I spent yesterday celebrating the life of a friend of mine who died of suicide at the onset of COVID. She was a brilliant writer, therapeutic yoga teacher, and single mom after repeated miscarriages followed by divorce. A mutual contact introduced us because of all we shared in common. Through our friendship, we critiqued each other’s personal writing, explored Seattle with our sons, and escaped our male households for artsy events. She turned to me through life’s transitions whether that be resume reviews or mediator referrals. We lamented the companies that paid backend coders 5 times more than their freelance copywriters. These sites would not exist without masterful prose on the front end, and yet they paid her a pittance. Stretched thin, she supported herself with her writing and teaching, but as schools closed with stay-at-home orders in place, the prospect of losing her classroom and private yoga clients was just too much to bear. A part of her saw no other way out. Now over two and a half years later on her birthday, we finally were able to gather together in her honor.
I suspect some of you on this site are feeling worn out, used up, “ramfeezled.” Since my friend’s death, I’ve been introduced to the practice of internal family systems (IFS). It has carried me through the past two years. So much so that I’m getting trained to become a certified practitioner. In IFS, we approach ourselves as a system of parts. A part of us is hopeful and has dreams. A part of us feels overwhelmed and can’t imagine what else there is. A part is irritable. A part wants to have all the patience in the world. As Richard Schwartz, the model’s founder claims, there are “no bad parts” — they may just have taken on extreme roles. Through the IFS process, we get to know our various parts and how they are trying to protect us. By unburdening our parts, we free ourselves. To learn more, visit https://ifs-institute.com/.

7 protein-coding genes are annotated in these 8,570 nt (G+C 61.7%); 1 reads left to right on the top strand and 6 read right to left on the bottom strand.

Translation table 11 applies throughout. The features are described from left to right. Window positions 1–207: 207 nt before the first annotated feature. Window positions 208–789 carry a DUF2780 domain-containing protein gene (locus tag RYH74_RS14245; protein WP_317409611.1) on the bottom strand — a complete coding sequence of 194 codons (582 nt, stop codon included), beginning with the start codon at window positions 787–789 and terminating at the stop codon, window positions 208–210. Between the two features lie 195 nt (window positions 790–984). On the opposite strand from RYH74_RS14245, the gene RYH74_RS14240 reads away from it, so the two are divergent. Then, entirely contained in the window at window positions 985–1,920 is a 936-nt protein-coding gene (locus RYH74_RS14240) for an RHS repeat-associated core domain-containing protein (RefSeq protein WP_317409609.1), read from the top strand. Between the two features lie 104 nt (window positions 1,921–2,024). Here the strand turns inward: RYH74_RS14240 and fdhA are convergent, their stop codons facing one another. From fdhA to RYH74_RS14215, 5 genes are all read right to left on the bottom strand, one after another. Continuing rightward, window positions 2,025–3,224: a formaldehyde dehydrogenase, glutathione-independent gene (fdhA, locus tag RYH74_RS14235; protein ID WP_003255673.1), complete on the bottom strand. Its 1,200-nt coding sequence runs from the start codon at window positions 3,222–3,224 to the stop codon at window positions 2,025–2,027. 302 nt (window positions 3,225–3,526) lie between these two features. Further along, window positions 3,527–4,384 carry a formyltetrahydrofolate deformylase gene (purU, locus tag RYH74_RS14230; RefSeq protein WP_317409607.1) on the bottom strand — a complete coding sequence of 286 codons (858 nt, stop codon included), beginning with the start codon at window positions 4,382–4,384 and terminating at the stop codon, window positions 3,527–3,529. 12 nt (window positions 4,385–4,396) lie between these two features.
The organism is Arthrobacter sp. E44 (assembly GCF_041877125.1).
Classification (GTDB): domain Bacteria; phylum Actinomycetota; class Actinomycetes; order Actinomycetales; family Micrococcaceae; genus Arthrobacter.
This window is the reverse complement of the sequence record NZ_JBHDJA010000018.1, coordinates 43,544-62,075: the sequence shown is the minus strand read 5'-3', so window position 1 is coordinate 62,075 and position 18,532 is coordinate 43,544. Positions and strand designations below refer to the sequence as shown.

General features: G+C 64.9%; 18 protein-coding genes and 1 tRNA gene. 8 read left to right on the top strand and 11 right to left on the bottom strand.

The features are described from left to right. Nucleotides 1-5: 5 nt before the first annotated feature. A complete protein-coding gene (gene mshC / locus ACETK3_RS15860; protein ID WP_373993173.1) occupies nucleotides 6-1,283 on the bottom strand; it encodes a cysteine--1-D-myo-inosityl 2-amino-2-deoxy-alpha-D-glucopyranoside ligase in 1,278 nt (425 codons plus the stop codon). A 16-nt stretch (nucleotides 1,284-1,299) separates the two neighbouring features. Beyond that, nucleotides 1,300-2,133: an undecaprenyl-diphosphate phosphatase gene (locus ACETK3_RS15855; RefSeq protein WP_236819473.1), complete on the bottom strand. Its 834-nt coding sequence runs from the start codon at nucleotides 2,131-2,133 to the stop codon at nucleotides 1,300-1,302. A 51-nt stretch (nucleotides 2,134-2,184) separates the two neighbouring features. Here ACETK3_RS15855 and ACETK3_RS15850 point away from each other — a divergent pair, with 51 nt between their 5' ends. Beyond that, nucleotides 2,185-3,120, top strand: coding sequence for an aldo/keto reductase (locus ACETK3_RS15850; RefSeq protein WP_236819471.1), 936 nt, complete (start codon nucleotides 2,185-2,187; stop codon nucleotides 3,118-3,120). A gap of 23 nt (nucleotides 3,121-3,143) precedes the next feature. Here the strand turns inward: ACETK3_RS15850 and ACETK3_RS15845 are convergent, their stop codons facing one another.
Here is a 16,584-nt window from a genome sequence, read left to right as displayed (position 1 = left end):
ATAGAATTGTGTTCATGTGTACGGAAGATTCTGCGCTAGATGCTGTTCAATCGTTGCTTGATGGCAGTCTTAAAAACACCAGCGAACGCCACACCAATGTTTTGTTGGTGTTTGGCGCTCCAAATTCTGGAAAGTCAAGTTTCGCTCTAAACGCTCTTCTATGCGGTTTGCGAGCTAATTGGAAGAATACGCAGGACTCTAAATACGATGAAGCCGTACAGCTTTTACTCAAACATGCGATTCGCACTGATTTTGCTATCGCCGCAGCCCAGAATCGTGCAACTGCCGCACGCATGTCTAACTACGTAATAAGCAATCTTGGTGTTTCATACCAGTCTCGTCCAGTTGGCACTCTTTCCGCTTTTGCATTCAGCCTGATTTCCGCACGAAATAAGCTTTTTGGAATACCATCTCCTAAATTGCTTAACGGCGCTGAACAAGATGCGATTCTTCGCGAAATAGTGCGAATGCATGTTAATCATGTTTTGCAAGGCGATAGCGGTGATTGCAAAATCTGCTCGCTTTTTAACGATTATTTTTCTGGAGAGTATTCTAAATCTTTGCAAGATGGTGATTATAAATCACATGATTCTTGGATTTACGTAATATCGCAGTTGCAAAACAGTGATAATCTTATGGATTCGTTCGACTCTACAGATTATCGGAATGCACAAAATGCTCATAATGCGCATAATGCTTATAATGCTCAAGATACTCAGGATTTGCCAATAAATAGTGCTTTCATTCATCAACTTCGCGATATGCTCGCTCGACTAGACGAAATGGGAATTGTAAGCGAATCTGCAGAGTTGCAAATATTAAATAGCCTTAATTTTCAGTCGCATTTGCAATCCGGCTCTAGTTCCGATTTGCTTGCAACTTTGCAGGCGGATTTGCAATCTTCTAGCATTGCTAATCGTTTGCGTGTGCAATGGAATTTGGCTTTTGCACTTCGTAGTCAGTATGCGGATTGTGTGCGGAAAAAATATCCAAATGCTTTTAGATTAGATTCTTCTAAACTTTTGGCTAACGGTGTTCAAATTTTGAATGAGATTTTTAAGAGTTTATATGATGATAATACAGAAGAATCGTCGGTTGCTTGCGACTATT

On this World Mental Health Day, if part of you is feeling depleted with no backup reservoir, I invite you to ask for help. Phone a friend or call or text 988 here in the U.S.